Last week, the government set out how it planned to spend a $50-million top-up to this year’s funding for the National Institutes of Health (NIH) in Bethesda, Maryland, announced in February as part of a bid to “prevent and effectively treat Alzheimer’s disease by 2025”.
Of the top ten leading causes of death in the United States, Alzheimer’s disease — which ranks sixth — is particularly devastating in that there is no cure, no way to prevent it and no proven way to slow its progression. And with at least 11 million Americans expected to have the disease by the middle of the century (see ‘Degeneration generation’) — boosting the annual costs of health care to more than US$1 trillion — the US government is anxiously looking to researchers to improve the prognosis.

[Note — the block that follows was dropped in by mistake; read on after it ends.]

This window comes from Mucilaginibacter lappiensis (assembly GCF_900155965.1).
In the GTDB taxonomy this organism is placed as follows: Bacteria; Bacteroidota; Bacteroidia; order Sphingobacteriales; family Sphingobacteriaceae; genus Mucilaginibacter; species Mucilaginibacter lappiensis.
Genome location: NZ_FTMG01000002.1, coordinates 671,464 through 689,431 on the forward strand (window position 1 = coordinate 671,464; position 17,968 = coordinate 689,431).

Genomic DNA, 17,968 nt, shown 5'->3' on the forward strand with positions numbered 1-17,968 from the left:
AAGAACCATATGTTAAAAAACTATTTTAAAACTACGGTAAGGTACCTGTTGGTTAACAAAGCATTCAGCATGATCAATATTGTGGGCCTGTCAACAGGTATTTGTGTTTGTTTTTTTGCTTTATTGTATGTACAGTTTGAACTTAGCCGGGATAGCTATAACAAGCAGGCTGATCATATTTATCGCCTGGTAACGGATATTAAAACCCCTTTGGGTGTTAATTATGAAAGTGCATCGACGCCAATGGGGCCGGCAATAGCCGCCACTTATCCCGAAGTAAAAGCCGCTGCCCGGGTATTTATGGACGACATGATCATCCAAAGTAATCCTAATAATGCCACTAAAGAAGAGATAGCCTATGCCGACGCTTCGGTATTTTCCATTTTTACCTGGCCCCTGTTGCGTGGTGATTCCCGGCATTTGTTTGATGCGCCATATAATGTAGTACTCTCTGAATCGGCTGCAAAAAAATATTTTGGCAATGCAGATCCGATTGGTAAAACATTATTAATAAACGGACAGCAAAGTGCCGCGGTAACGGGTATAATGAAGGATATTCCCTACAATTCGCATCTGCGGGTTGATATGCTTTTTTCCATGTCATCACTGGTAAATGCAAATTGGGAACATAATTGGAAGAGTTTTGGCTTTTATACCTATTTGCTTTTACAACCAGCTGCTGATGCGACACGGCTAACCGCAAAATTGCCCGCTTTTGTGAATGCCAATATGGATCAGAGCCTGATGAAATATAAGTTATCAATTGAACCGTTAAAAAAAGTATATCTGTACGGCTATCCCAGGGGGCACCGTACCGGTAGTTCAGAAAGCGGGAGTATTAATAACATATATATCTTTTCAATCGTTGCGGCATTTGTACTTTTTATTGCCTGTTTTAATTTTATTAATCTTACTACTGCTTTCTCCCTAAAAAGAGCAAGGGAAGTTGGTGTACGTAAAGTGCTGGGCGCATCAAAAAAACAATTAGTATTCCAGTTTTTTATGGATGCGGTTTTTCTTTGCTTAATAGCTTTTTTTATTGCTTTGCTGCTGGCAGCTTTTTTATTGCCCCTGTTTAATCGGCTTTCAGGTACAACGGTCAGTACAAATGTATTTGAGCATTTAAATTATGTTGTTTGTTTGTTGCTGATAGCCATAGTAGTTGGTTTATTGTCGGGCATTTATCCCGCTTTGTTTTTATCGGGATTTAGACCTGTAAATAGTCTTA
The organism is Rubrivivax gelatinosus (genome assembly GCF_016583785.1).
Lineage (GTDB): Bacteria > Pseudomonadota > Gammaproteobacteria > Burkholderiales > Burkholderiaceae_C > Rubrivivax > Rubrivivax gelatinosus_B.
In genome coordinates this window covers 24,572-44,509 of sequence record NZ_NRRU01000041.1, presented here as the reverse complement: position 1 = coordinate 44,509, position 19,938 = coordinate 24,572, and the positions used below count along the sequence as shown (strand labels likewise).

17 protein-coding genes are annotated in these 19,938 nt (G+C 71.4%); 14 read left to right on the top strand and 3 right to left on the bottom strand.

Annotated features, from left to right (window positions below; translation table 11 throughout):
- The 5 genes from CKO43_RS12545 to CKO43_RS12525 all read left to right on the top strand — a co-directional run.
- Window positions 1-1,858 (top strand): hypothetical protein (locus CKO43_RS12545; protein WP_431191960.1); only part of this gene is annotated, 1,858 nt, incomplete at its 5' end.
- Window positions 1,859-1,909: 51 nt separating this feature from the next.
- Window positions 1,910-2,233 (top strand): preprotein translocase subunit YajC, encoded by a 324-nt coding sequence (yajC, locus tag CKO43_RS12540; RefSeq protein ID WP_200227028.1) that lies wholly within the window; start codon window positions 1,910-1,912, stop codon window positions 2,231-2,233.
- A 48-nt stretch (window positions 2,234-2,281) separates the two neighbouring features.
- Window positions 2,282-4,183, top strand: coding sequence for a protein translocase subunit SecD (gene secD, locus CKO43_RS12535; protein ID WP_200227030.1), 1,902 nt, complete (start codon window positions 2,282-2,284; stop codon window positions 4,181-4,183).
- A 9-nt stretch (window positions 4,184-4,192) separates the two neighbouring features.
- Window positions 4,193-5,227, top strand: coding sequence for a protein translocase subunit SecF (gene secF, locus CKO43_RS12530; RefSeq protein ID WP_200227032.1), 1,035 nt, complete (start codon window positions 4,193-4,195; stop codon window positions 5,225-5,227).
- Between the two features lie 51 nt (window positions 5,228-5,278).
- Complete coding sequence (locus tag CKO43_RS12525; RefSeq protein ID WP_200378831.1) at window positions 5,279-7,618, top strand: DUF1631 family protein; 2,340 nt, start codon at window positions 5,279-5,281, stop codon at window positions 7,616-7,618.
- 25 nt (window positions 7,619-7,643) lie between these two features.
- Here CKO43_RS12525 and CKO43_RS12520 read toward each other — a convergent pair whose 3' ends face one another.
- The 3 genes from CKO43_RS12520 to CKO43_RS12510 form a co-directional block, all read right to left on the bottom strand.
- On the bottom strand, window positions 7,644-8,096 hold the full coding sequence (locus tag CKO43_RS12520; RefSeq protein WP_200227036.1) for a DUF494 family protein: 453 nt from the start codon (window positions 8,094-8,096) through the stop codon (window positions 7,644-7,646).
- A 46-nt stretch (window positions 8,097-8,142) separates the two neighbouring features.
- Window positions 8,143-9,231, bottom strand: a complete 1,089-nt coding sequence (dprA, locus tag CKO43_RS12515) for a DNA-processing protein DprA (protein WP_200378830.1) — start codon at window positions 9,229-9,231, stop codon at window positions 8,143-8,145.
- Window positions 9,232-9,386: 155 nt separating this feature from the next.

“We really have all the pieces we need to move forward in the development of effective therapeutics,” says Paul Aisen, a neuroscientist at the University of California, San Diego, and director of the Alzheimer’s Disease Cooperative Study — a 21-year-old programme of government-funded clinical studies aimed at developing Alzheimer’s treatments. “The missing piece right now is the money.”
The first test of a follow-up will come later this year as Congress wrestles over the administration’s 2013 budget request for the NIH. Included in the request is an additional $80 million for Alzheimer’s research. Proponents say that a failure to adequately fund research today will only lead to higher costs later.